What is the synonym of crabbed?
Some common synonyms of crabbed are gloomy, glum, morose, saturnine, sulky, sullen, and surly. While all these words mean “showing a forbidding or disagreeable mood,” crabbed applies to a forbidding morose harshness of manner.
What does Phantasmata mean?
n. 1. an apparition or specter. 2. a creation of the imagination or fancy; fantasy.
Is phantasma a word?
1. A supernatural being, such as a ghost: apparition, bogey, bogeyman, bogle, eidolon, ghost, phantasm, phantom, revenant, shade, shadow, specter, spirit, visitant, wraith.
What does the word crabbed mean?
Definition of crabbed 1 : marked by a forbidding moroseness a crabbed view of human nature. 2 : difficult to read or understand crabbed handwriting.
What is the opposite of a crab?
Verb. ▲ Opposite of to complain or express discontent in a wearisome manner. crow. delight.
What is the synonym of imaginary?
Some common synonyms of imaginary are chimerical, fanciful, fantastic, quixotic, and visionary. While all these words mean “unreal or unbelievable,” imaginary applies to something which is fictitious and purely the product of one’s imagination.
How do you pronounce Phantasmata?
noun, plural phan·tas·ma·ta [fan-taz-muh-tuh].
Is there a word coincidentally?
“Coincidentally.” Merriam-Webster.com Dictionary, Merriam-Webster, https://www.merriam-webster.com/dictionary/coincidentally.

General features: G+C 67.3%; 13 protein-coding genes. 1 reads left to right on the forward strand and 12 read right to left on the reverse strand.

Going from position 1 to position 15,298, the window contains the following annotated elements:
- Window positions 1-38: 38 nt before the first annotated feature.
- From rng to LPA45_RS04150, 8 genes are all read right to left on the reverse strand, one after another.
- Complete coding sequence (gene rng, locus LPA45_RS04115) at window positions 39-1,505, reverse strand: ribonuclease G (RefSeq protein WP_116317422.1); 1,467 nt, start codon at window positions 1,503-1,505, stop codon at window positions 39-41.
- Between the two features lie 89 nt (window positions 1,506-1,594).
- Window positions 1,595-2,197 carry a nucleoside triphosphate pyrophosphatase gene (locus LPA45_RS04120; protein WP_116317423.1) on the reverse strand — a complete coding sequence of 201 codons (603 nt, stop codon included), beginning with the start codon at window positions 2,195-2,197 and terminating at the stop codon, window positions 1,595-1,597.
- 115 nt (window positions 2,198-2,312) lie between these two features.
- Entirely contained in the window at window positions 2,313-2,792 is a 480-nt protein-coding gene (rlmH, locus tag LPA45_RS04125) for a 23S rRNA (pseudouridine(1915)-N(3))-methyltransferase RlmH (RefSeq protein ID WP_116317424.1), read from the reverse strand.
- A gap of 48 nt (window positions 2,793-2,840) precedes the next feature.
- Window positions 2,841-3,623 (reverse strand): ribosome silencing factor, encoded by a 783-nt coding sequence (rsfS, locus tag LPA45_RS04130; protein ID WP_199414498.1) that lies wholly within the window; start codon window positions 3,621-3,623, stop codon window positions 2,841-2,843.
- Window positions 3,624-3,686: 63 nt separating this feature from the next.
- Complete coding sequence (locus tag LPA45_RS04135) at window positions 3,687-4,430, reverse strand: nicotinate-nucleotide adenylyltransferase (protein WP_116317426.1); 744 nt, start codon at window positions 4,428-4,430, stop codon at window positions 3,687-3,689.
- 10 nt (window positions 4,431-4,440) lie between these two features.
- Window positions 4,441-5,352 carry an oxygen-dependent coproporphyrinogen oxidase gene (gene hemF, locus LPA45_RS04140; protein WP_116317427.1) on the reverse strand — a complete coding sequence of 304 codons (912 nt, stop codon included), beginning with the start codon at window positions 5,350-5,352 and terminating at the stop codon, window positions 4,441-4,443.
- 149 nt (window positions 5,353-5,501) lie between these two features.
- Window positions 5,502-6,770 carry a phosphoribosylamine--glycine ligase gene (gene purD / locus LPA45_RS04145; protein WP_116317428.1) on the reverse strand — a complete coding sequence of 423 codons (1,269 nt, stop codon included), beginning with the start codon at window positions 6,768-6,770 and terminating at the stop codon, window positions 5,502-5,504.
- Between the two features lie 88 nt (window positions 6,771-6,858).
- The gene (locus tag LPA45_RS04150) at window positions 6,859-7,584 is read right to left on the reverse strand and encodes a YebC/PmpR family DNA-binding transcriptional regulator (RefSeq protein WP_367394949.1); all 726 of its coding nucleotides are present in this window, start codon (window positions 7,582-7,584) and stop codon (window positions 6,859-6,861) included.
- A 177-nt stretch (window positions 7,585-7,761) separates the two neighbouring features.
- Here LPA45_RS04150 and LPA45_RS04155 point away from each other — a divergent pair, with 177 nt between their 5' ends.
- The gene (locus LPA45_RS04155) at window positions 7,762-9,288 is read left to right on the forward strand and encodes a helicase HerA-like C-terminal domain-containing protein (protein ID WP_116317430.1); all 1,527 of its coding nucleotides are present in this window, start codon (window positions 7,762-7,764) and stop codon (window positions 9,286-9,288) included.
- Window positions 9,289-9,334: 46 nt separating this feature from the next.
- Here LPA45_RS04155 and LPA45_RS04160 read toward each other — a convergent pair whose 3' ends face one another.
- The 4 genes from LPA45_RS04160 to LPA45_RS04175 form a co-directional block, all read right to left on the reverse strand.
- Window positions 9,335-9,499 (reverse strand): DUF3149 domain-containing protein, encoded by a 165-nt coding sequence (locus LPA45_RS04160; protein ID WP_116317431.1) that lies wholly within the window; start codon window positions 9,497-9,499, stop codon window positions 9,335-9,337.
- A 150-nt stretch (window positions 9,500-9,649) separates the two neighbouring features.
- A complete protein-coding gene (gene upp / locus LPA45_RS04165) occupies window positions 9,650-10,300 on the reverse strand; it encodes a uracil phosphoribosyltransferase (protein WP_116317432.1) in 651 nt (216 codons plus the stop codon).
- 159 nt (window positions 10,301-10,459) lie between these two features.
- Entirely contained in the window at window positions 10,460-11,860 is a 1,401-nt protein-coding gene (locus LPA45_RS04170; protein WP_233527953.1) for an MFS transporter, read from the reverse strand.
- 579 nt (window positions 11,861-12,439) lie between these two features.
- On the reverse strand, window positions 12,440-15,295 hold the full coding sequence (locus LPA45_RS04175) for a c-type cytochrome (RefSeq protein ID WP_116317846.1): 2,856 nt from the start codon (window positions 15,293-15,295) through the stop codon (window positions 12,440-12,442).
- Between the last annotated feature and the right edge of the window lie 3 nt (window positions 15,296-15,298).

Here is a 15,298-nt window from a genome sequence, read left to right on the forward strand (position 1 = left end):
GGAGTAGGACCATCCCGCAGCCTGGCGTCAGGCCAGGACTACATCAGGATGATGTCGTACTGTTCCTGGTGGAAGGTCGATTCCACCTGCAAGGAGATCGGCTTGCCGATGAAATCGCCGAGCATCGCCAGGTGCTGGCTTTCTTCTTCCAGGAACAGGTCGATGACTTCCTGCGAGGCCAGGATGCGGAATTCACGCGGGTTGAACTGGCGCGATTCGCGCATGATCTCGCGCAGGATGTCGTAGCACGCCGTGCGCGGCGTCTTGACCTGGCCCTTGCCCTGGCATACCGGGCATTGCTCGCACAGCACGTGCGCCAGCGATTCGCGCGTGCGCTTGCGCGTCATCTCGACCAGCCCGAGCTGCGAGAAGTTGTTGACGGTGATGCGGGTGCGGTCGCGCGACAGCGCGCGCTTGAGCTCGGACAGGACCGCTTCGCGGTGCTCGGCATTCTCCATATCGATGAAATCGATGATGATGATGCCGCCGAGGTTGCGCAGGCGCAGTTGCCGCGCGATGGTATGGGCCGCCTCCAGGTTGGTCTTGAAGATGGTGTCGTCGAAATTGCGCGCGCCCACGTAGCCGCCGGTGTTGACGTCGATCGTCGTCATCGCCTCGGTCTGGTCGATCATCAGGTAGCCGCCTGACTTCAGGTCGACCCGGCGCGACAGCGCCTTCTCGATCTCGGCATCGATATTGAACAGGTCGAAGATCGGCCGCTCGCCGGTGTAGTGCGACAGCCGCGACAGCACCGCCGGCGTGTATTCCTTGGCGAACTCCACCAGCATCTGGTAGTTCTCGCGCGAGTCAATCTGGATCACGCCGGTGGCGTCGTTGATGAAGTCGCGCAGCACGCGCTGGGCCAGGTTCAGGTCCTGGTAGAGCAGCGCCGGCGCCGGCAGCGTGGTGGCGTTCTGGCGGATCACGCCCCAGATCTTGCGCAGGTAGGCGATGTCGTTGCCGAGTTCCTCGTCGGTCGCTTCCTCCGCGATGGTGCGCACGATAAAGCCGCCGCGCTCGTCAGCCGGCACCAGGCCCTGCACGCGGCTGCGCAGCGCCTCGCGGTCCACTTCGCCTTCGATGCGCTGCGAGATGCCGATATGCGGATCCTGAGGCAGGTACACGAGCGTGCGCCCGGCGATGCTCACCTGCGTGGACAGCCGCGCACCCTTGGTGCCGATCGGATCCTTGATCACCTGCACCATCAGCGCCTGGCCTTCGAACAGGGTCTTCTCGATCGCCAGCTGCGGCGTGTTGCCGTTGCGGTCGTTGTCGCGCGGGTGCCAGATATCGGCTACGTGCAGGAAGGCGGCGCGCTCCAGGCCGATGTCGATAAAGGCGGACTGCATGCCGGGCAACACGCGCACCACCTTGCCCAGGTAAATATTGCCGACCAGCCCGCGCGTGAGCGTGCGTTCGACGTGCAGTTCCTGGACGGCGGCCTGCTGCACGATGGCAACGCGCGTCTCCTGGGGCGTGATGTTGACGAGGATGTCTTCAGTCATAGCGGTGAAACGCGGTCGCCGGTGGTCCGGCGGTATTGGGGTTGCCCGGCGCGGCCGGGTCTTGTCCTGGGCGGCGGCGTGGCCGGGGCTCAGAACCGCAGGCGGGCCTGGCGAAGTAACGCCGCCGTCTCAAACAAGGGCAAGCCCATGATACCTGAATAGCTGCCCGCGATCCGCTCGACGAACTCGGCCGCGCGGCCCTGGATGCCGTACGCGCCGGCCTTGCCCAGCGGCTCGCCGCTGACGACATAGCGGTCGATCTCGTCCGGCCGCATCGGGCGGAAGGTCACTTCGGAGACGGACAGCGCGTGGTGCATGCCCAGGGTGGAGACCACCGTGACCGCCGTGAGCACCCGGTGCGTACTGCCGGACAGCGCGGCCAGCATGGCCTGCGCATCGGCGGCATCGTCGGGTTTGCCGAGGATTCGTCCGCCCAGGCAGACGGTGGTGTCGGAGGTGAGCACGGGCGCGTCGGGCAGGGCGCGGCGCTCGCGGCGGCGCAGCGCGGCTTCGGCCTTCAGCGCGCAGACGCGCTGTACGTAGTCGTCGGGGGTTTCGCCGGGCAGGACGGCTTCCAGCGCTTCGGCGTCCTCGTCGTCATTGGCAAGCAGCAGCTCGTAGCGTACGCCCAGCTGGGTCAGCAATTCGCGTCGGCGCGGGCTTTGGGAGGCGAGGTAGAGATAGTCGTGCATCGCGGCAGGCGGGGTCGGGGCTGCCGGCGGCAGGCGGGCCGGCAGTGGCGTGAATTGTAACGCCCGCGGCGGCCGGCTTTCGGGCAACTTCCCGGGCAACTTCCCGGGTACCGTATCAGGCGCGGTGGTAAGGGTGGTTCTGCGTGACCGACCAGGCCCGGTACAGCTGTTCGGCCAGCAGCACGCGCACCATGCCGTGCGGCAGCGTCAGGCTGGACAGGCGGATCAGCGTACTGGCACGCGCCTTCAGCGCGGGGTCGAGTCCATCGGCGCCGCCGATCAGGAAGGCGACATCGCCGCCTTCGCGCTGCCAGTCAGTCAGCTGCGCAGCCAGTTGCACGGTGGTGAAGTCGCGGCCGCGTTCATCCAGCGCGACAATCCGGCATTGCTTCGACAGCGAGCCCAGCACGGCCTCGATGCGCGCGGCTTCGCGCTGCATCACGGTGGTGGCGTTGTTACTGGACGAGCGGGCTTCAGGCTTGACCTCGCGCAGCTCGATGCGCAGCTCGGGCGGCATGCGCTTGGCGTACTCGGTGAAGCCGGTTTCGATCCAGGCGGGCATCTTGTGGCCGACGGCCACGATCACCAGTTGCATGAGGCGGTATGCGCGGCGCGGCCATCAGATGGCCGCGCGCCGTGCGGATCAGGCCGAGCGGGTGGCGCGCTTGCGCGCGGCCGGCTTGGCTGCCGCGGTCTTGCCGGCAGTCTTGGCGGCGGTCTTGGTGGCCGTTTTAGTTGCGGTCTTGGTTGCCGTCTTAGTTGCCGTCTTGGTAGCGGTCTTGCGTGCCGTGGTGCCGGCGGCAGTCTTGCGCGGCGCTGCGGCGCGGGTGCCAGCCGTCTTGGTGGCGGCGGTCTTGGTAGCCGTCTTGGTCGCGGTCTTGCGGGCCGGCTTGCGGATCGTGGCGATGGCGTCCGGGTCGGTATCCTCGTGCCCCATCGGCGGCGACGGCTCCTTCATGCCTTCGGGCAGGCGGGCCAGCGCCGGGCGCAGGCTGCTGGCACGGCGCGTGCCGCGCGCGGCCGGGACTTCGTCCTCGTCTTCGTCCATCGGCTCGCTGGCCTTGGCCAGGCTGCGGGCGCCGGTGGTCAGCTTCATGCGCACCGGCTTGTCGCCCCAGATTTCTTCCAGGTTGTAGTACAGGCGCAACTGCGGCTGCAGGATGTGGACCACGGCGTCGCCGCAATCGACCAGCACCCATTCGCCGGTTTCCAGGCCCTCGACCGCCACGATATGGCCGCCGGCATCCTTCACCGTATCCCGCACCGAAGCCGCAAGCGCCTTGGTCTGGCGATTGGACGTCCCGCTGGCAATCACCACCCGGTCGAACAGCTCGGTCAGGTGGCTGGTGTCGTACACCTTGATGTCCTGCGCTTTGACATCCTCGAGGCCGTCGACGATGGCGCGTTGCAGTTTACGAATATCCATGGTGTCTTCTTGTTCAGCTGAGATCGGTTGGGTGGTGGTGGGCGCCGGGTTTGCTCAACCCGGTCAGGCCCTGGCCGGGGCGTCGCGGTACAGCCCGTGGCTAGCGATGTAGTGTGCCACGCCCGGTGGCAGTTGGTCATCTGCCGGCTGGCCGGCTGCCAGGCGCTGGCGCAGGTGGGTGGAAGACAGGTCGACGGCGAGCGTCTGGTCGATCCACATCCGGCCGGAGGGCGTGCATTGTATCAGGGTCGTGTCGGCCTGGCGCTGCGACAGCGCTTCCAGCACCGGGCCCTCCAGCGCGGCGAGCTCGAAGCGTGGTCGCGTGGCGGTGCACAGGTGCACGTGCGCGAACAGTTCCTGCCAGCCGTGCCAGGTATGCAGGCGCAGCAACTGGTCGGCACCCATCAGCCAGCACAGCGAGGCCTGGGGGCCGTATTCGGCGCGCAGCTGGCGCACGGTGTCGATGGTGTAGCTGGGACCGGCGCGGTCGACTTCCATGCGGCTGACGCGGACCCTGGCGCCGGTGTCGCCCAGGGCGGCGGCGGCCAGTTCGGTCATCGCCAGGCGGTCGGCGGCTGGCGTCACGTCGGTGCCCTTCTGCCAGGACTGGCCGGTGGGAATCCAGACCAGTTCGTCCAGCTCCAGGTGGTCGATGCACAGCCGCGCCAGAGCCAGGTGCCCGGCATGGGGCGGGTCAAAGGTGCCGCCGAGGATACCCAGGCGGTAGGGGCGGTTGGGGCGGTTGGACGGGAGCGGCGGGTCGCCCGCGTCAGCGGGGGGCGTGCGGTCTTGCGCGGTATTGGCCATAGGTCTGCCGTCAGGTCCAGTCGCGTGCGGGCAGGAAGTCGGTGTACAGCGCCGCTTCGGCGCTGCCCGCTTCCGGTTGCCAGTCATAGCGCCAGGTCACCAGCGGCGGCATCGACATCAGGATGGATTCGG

Is a Greek origin phantasma?
The Greek root is phantasma, “image or phantom,” with in turn comes from phantazein, “to make visible.”
What are Epic 7 Phantasmas?
Uses of Phantasma Phantasma are mainly used for Hero promotion but these monster can also be used for Hero Transmission and sometimes EXP fodder.
What is another word for phantasmic?
Phantasmic: not real and existing only in the imagination. Synonyms: chimerical, fabulous, fanciful… Antonyms: actual, existent, existing… Find the right word.
How do you use the word Phantasma in a sentence?
Phantasma enim est sentiendi actus; neque differt a sensione, aliter quam fieri differt a factum esse. The idea or phantasma, as he terms it, is the very perception or actus sentiendi. Shakespeare seems to use it (‘ phantasma ‘) in this passage in the sense of nightmare, which it bears in Italian.
Where does the word phantasm come from?
See phantasm. [Ultimately from Greek phantasma; see phantasm .] American Heritage® Dictionary of the English Language, Fifth Edition. Copyright © 2016 by Houghton Mifflin Harcourt Publishing Company.